Fool for France

Have I shown you this? I am only now getting over it. One night I fell asleep to the sound of raindrops on the roof. Nice to have a sound roof, I thought, and that was that.

Then in the morning I awoke to this. The roof was sound but the doors were not. This was the result, a major leak, the result of no weatherstripping whatsoever. Oh, oops, neither architect nor contractor thought about the doors, not that it would require much thought. One good storm during the two years of construction might have tipped them off, don’t you think?

Okay, okay, I’m getting over this, right? So, no way was I going to ask my contractor to do the weatherstripping. The fact that he wanted to build completely new doors suggested that any such thing would never be right. Besides, I have spent enough time here to realize that with the wind, the rain, the occasional freeze, wood is not the best solution for an exterior surface. Plus, I wanted new doors now, not a zillion years in the future.

Google to the rescue. I found the amazing maitres ouvriers, master builders to the likes of you and me, Reignoux Creations. They do metalwork that is appropriate for historic buildings. I’m sure I’ve written about them before. Anyway, I drove out to their place and saw the workshop. I looked through a catalogue and selected a pattern, which I tweaked. They sent a design drawing, which I approved, and we set an installation date. Right on schedule — that in itself is a nice change — the guys showed up. They ripped out the old doors — and they’ll none of them be missed — and put in new ones. When they were finished, there was just the slightest scratch to the paint which, if I provide a can of my crazy fussy Little Greene paint, they will repair for me.

The cash is not flowing, unfortunately, so I’ll have to save up to do every single door but I can assure you, every single door is on the “to do” list. Here is the door in the kitchen. On the right, through the window, you can see the new marquise, or is it marquis, that shelters the utility room door. More on that later.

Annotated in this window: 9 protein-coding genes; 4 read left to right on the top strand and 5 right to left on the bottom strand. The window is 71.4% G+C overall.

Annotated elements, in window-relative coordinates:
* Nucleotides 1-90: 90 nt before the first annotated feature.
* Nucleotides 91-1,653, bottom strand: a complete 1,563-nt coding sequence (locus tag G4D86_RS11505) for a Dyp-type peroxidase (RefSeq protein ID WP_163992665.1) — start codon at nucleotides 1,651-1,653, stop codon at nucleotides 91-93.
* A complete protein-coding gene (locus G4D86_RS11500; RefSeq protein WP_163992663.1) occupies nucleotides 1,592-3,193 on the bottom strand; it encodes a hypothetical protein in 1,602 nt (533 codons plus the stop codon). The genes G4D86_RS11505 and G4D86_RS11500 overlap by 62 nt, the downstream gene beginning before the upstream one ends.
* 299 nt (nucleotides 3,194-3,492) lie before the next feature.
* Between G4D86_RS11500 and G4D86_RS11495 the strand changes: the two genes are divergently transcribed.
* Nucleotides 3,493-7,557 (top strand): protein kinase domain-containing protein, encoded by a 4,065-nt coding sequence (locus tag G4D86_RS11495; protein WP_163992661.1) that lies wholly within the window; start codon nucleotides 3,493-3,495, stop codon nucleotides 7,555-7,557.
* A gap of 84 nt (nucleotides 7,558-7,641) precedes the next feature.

9 Replies to “New Doors!”

  1. Lynn

    Amazing – especially the part about them showing up on time and completing the work Ibn a timely manner.

    Love the new doors


    Gerard Nussbaum


    Liked by 2 people

    1. Thanks. I stressed about getting rid of the originals but that little flood helped me get over it. I’m told the originals were pretty upscale for 1860 but to be honest, I don’t think they’re “original” originals. That metalwork always looked pretty post-WWII to me.


  2. They sound wonderful! Isn’t great to work with real master craftsmen who know their stuff?! We’ve been mostly very lucky on that front, but everybody has tales of woe about disagreable craftsmen who won’t listen and won’t turn up when you want them. Our worst experience was with our kitchen cabinets, which we fairly quickly had completely reinstalled by someone else. Where possible we haunted the workshops of our artisans, and photographed and videoed them. They loved it! We gave them memory cards with the photos and videos for them to show their families and they were touchingly grateful. ‘Our families never get to see what we do’ was the comment from one of the foremen.

    Liked by 1 person

    1. What a great story. My guys are camera-shy. I do have a few photos with live humans, but mostly with their backs turned, etc. The guy who built my windows won’t even let me visit his workshop, much less bring a camera. It’s too bad. Showing the work being done adds a lot to the story. In my case it’s less what we did as it is where all that money went. This place has supported a few families.


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